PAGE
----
Catalogue


Gender, sexuality, and syphilis in early modern Venice [electronic resource] : the disease that came to stay /
Laura J. McGough.
imprint
Houndmills, Basingstoke, Hampshire [England] ; New York, NY : Palgrave Macmillan, c2011.
description
x, 202 p. : ill. ; 23 cm.
ISBN
9780230252929 (hardback)
format(s)
Book
More Details
imprint
Houndmills, Basingstoke, Hampshire [England] ; New York, NY : Palgrave Macmillan, c2011.
isbn
9780230252929 (hardback)
restrictions
Licensed for access by U. of T. users.
contents note
A network of lovers: sexuality and disease patterns in early modern Venice -- The suspected culprits: dangerously beautiful prostitutes and debauched men -- Stigma reinforced: the problem of incurable cases of a curable disease -- Gender and institutions: hospitals and female asylums.
catalogue key
8159425
 
Includes bibliographical references (p. 182-198) and index.
A Look Inside
About the Author
Author Affiliation
Laura J. McGough is Lecturer in the School of Public Health, University of Ghana. She undertook postdoctoral training in sexually transmitted diseases at Johns Hopkins University after completing her PhD at Northwestern University in History, and has worked as a consultant for HIV/AIDS projects for the Centers for Disease Control and Prevention (CDC), WHO, and other organizations.
Summaries
Bowker Data Service Summary
This provocative book questions the assumption that syphilis became widespread in Venice because of its legendary courtesans. Using new evidence, Laura McGough reconstructs the city's sexual networks, revealing a society where sexual relations linked people of different classes, neighborhoods and occupations.
Long Description
This provocative book questions the assumption that syphilis (the 'French disease') became widespread in Venice because of its legendary courtesans. Using new evidence, Laura McGough reconstructs the city's sexual networks, revealing a society where sexual relations linked people of different classes, neighbourhoods and occupations. Venice's restrictive marriage customs, its role as a centre of migration, and fears of male sexual impotence brought about a sexual culture that fostered the spread of disease. To prevent the spread of disease, Venetian authorities focused on a single target: beautiful young women and girls, who were encouraged to enter walled asylums to protect their chastity. Both medical authorities and the public believed this 'routine disease' could be treated and cured: only cases that did not respond to treatment aroused suspicions that the illness was caused by witchcraft. Gender, Sexuality and Syphilis in Early Modern Venice thereby explores the medical, social, and cultural transitions that occur as a disease comes to be regarded as routine and widespread.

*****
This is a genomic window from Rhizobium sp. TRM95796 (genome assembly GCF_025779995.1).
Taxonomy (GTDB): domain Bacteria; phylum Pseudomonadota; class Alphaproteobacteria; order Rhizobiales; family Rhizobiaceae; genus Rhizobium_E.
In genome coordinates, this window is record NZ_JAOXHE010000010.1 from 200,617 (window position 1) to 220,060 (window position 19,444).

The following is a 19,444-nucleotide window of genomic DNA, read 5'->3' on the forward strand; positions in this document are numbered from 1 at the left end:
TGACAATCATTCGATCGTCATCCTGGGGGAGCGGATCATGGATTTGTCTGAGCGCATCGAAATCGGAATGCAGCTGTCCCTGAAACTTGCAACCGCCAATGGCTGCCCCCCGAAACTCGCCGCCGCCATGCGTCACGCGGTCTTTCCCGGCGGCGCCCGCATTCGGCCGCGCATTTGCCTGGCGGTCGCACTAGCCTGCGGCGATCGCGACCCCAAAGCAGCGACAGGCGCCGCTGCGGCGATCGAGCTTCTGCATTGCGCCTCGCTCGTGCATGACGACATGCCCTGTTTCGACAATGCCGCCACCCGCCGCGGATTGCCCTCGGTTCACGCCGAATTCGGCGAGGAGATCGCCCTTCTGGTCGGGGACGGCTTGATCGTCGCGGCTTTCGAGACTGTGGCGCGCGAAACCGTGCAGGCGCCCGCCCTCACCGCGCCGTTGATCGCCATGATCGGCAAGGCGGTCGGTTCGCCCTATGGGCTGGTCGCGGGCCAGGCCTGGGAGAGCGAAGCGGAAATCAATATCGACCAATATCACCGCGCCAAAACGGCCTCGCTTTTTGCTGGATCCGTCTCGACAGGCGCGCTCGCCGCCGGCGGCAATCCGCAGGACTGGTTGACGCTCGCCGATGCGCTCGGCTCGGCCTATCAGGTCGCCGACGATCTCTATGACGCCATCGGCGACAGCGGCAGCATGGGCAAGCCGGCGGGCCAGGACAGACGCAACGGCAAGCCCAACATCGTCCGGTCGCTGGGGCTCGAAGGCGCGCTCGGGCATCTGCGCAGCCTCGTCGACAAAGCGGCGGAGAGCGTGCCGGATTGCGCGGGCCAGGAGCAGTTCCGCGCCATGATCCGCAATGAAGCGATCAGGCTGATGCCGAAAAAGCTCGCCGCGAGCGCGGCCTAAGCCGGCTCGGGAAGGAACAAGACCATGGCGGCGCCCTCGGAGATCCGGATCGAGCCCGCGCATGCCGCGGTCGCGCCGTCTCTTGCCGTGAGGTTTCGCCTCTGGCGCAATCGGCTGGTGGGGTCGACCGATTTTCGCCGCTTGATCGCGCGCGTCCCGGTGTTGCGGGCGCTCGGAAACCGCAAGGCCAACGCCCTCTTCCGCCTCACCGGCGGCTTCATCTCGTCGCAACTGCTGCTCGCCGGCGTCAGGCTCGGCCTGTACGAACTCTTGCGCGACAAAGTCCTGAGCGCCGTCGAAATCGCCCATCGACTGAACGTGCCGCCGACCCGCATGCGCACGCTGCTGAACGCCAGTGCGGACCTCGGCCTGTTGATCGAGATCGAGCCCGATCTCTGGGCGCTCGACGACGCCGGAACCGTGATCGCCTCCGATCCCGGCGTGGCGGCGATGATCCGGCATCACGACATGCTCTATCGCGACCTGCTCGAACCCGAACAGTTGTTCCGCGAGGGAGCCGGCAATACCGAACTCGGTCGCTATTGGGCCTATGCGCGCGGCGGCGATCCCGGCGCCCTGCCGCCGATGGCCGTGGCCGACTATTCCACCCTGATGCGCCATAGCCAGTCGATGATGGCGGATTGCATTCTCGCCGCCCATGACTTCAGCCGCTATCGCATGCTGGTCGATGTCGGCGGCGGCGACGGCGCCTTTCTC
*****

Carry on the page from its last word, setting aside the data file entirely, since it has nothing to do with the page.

Main Description
A unique study of how syphilis, better known as the French disease in the sixteenth and seventeenth centuries, became so widespread and embedded in the society, culture and institutions of early modern Venice due to the pattern of sexual relations that developed from restrictive marital customs, widespread migration and male privilege.
Long Description